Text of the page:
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Remember Them...

Ed Harcourt Remembers Mark Linkous Of Sparklehorse
The Quietus , March 9th, 2010 14:08

Singer/songwriter Ed Harcourt pays tribute to the late Mark Linkous, while Quietus man Adam Anonymous spends the day listening to his Sparklehorse albums...

Mark Linkous (September 9th 1962 - March 6th 2010)

Mark Linkous took his own life in Knoxville, TN on Saturday March 6, 2010. He had been dealing with depression for a long time. The world has lost a brilliant talent and gentle soul. My thoughts and condolences go out to his family and close friends.

"I'd like to tell you, how I feel
I'll probably keep it, 'til Saturday."

I think I can recall hearing Sparklehorse for the first time, it was around 1997; I was at my parents' old house sitting on a bench listening to my Discman - some magazine compilation CD, sitting on the lawn on a hot summer's day. I remember 'Saturday' came on and it just summed up the moment right there and then. Mark Linkous's fragile & gentle voice, cracked and melancholy, thinned out and distorted, as if he was calling long distance from some imaginary place, but sort of hopeful too, blissed out in the sunshine. I went out and bought Vivadixiesubmarinetransmissionplot the very next day. It was like nothing I'd ever heard, as if I'd been living in monochrome my whole life. It stayed on repeat for months on end and it still remains intact. I played it today, it didn't skip or stop once.

The production of Sparklehorse's records could be lo-fi and wonderfully strange at times, veering between use of static and odd fairground noises, spliced with feedback and white noise and electronic bleeps; as if a darker side was a constant, vicious reminder of a capability for destroying any potential happiness. Ultimately, I believe it was beauty though, that overshadowed brutality in Sparklehorse's world, as like many before him, Mark was trying to make sense of his life through music. The ugliness reared it's head when obliged. (Let's not forget, Sparklehorse could rock like bastards too!) Yet there were always these unique, surreal songs that utterly seduced and then moved you to tears, like 'Spirit Ditch', 'Sea of Teeth', 'Most Beautiful Widow in Town', 'It's a Wonderful Life', 'Painbirds', 'Little Fat Baby', 'Morning Hollow', 'Shade & Honey' and 'Homecoming Queen' to name a few.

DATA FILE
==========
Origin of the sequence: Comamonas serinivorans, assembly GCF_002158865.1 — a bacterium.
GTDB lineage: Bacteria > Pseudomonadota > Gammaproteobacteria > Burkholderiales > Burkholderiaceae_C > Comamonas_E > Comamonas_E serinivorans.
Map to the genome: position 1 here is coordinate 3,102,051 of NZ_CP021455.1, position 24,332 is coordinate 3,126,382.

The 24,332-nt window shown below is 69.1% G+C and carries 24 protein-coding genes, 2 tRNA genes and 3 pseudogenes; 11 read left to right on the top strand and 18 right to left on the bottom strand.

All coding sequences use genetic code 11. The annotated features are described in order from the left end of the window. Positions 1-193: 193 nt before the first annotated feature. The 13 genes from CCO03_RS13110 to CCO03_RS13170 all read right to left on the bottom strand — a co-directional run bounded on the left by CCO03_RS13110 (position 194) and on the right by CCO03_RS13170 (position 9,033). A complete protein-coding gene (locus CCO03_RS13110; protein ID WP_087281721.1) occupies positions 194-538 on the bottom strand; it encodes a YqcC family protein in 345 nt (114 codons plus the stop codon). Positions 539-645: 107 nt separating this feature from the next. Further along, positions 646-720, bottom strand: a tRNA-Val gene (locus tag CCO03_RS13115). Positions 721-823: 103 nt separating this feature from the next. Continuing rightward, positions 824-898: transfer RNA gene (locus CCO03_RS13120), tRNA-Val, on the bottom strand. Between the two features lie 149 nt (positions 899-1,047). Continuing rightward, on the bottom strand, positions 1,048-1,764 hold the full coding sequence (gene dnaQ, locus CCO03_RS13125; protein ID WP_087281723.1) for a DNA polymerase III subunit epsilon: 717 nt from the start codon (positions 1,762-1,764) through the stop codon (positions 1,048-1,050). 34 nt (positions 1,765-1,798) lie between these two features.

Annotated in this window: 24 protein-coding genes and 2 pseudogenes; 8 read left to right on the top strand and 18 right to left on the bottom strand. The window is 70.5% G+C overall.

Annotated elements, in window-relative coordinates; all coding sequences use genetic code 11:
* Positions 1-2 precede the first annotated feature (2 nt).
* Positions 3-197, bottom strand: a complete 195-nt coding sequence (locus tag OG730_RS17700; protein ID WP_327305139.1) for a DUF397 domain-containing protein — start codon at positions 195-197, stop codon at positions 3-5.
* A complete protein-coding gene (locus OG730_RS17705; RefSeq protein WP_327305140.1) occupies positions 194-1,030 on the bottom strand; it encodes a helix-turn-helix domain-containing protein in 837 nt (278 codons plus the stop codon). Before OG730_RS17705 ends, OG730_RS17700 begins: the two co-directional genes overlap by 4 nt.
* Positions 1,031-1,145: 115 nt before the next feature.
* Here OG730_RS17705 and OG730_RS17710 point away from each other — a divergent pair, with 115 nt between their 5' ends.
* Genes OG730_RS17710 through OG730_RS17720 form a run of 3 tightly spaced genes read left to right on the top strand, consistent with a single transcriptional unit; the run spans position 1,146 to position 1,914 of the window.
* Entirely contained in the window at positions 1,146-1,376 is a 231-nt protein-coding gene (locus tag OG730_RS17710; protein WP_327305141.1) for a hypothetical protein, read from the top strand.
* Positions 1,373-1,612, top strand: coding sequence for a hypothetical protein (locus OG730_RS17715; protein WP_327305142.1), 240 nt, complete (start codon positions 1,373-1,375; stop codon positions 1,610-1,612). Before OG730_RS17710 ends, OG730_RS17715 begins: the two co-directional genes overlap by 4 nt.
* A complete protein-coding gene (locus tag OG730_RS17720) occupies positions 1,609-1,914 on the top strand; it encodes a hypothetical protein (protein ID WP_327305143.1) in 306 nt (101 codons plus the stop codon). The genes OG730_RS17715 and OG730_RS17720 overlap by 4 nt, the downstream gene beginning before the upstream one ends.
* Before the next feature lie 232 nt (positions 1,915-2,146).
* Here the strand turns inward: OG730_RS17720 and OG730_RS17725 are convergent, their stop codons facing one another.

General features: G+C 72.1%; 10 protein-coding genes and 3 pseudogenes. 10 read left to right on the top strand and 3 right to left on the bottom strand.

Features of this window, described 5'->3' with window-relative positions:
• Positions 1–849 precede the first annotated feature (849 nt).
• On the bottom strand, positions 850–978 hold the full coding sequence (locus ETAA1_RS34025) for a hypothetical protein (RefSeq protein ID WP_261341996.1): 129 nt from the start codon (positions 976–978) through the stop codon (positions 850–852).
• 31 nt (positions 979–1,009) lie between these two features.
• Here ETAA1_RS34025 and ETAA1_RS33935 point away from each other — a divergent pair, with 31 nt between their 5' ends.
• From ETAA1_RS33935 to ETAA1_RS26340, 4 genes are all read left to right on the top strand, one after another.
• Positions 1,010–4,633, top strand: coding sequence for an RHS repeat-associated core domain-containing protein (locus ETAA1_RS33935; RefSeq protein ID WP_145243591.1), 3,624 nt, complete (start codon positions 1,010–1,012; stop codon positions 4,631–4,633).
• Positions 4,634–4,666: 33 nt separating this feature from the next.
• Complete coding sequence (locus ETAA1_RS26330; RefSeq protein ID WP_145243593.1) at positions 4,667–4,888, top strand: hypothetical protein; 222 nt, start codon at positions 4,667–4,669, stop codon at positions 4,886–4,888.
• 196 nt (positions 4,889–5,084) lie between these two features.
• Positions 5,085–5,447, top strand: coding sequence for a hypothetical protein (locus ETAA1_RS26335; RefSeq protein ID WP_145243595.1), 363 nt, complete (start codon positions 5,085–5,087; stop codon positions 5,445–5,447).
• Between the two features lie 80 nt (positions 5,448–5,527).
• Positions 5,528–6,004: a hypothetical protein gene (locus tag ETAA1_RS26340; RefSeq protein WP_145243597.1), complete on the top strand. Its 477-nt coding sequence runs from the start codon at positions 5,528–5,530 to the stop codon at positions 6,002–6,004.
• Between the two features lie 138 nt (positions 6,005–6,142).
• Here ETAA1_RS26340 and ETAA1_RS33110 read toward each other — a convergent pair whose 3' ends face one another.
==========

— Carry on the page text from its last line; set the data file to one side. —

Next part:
"The moon, it'll rise with a search
Horse laughter, it's dragging pianos to the ocean"

We played some shows together a few times over the years, he was always very considerate and friendly, stooping down to say hello in that reserved, southern drawl of his, drinking a white Russian and regaling me with odd anecdotes after the shows. I started drinking white Russians as a result. For all his shyness Mark was funny too. He once wrote and left me a message with a bizarre drawing at Tarbox studios where we both worked with the producer Dave Fridmann. I believe the accident that nearly killed him in the 90s caused him much chronic pain, yet he never seemed like the complaining type, just kept to himself and continued writing those fractured, mirror-crack'd lullabies. It's hard to fathom that he's suddenly gone, his music meant, and means, so much to me. His different projects always kept me intrigued and he seemed so busy and creative recently. I do hope that even through his passing was untimely, he'll be remembered all over the world for the genius he truly was.